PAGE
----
You and your spouse worked hard for your entire lives, paying into the Social Security system. Social Security was designed by the United States government to provide economic assistance for the retired, disabled, and elderly. Social Security benefits replace or supplement your income and hopefully allow you and your spouse to enjoy your retirement in comfort together. But what if the unthinkable happens and he or she passes away? In addition to the emotional loss, how will you cope with the financial loss?
You may not have to stress about your finances. Social Security allows a surviving spouse to collect survivor benefits. The amount you can collect varies according to your personal circumstances (and the Social Security website is packed with detailed information), but we'll break it down for you.
In 2014, about 5 million widows and widowers receive Social Security benefits from a deceased spouse's earnings [source: Social Security]. When a Social Security participant dies, his or her spouse gets a small one-time death benefit, usually around $255. Then, survivor benefits become available.
The survivor benefit amount hinges on the answers to three important questions:
- Was the deceased spouse already collecting Social Security benefits at the time of his or her death?
- When did the deceased spouse begin collecting Social Security benefits?
- How old is the surviving spouse?
If the deceased spouse was already collecting benefits at time of death, then the surviving spouse collects the same amount, plus any cost of living adjustments. If the deceased spouse wasn't already collecting benefits, then the surviving spouse collects the amount the deceased spouse would collect if he or she were still alive.
If the deceased spouse had started collected Social Security benefits before full retirement age (65 to 67, depending on when he or she was born), then benefits are reduced. However, if the spouse died before ever filing for Social Security benefits, when the surviving spouse reaches retirement age, he or she is eligible for 100 percent of survivor benefits. Note that survivors can begin to claim as early as age 60, rather than 62, which is normally the earliest age for taking Social Security.
If the surviving spouse is also of retirement age and also collecting Social Security, she or he cannot collect double benefits. The surviving spouse may collect whichever benefit is greater.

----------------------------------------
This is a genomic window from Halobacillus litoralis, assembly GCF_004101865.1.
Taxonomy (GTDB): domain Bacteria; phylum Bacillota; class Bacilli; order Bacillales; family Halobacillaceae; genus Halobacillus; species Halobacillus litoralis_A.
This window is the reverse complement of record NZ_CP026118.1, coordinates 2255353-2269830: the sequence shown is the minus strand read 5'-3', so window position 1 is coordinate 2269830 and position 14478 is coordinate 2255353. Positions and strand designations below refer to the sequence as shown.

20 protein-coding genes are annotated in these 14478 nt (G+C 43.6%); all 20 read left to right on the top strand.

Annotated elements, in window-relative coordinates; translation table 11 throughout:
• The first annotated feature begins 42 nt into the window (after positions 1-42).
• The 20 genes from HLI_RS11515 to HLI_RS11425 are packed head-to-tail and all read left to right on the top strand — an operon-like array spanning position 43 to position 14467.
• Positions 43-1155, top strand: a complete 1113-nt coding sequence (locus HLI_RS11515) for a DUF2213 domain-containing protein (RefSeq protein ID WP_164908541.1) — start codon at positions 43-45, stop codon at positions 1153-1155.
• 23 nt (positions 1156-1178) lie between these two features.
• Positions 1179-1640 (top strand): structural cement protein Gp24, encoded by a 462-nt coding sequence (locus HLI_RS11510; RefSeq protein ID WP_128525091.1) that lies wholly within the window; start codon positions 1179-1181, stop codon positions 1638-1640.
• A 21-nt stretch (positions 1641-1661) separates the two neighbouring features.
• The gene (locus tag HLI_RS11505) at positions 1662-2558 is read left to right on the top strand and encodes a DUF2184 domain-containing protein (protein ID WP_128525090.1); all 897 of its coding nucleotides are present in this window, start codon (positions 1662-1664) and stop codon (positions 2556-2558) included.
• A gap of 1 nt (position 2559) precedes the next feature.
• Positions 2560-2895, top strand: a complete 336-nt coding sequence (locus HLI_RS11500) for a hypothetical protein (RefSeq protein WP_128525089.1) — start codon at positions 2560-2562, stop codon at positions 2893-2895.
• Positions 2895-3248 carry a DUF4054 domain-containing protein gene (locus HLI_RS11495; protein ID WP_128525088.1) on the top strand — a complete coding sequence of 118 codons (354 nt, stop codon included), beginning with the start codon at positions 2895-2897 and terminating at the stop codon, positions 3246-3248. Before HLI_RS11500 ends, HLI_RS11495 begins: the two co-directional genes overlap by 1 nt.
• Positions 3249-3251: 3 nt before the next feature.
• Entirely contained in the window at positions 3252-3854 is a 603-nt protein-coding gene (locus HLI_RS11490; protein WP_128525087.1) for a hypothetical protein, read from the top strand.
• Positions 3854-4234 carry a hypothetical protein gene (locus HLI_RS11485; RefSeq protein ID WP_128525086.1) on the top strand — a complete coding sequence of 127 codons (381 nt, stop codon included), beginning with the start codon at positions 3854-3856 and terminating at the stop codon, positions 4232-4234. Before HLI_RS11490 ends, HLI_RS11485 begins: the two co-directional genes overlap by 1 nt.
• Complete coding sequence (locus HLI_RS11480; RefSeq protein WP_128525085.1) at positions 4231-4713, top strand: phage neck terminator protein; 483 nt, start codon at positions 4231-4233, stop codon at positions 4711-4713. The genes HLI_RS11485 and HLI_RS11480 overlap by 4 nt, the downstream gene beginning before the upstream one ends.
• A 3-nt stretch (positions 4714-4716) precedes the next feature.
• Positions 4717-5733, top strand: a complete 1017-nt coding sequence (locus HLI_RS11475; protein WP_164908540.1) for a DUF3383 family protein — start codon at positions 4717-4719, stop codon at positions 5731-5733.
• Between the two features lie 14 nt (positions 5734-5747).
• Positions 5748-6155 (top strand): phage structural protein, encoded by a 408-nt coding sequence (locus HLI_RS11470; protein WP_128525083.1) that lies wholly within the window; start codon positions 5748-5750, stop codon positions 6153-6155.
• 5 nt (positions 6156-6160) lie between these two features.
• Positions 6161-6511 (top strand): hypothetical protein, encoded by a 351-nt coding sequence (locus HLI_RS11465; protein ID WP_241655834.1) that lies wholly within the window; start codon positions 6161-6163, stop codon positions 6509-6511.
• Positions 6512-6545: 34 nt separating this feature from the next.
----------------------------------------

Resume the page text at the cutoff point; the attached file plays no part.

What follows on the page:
Here are a few other wrinkles. If the surviving spouse is disabled, the benefits can kick in at age 50, although with the same reductions for a non-disabled spouse who activated them at age 60 (around 28.5 percent) [source: Blankenship].
If the surviving spouse remarries before age 60, survivor benefits are no longer available. But if he or she either divorces or is widowed a second time, the survivor benefits are available again. If there's more than one deceased spouse, the survivor is entitled to the higher-paying survivor benefits -- as long as they were married more than 10 years. If the surviving spouse remarries after age 60, survivor benefits aren't affected.
The survivor benefit is also available even if the spouses were divorced at time of death, as long as they were married for at least 10 years and the surviving spouse did not remarry.
As you can see, even though Social Security death benefits are a confusing process, they can be a great help for those who are left behind.
- Blankenship, Jim. "The Social Security Survivor Benefit - Part 1." Forbes. Jan. 3, 2012. (Sep. 28, 2014) http://www.forbes.com/sites/advisor/2012/01/03/the-social-security-survivor-benefit-part-1/
- Martin, Ray. "Understanding Social Security survivor benefits." CBS News. Jun. 11, 2013. (Sep. 28, 2014) http://www.cbsnews.com/news/understanding-social-security-survivor-benefits/
- Social Security. "Survivors Planner: Survivors Benefits For Your Widow Or Widower." 2014. (Sep. 28, 2014) http://www.ssa.gov/survivorplan/onyourown2.htm